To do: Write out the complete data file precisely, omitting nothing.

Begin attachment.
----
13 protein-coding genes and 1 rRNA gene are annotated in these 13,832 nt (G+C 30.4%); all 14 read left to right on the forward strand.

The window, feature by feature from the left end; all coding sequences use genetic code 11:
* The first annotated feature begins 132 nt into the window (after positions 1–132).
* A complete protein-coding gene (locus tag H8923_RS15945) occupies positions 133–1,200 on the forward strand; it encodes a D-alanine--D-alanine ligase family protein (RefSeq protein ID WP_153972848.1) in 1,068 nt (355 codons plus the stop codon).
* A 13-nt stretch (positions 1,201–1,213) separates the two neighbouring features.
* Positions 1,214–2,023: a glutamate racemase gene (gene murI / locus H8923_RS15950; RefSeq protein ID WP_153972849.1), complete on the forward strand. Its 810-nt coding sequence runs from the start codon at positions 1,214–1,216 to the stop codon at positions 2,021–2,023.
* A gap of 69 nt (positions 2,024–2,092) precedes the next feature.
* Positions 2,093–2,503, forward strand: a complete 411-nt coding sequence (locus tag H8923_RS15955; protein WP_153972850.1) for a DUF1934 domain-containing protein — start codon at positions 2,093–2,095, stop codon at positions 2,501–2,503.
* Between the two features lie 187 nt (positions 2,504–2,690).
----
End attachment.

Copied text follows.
13 protein-coding genes and 1 rRNA gene are annotated in these 13,832 nt (G+C 30.4%); all 14 read left to right on the forward strand.

The window, feature by feature from the left end; all coding sequences use genetic code 11:
* The first annotated feature begins 132 nt into the window (after positions 1–132).
* A complete protein-coding gene (locus tag H8923_RS15945) occupies positions 133–1,200 on the forward strand; it encodes a D-alanine--D-alanine ligase family protein (RefSeq protein ID WP_153972848.1) in 1,068 nt (355 codons plus the stop codon).
* A 13-nt stretch (positions 1,201–1,213) separates the two neighbouring features.
* Positions 1,214–2,023: a glutamate racemase gene (gene murI / locus H8923_RS15950; RefSeq protein ID WP_153972849.1), complete on the forward strand. Its 810-nt coding sequence runs from the start codon at positions 1,214–1,216 to the stop codon at positions 2,021–2,023.
* A gap of 69 nt (positions 2,024–2,092) precedes the next feature.
* Positions 2,093–2,503, forward strand: a complete 411-nt coding sequence (locus tag H8923_RS15955; protein WP_153972850.1) for a DUF1934 domain-containing protein — start codon at positions 2,093–2,095, stop codon at positions 2,501–2,503.
* Between the two features lie 187 nt (positions 2,504–2,690).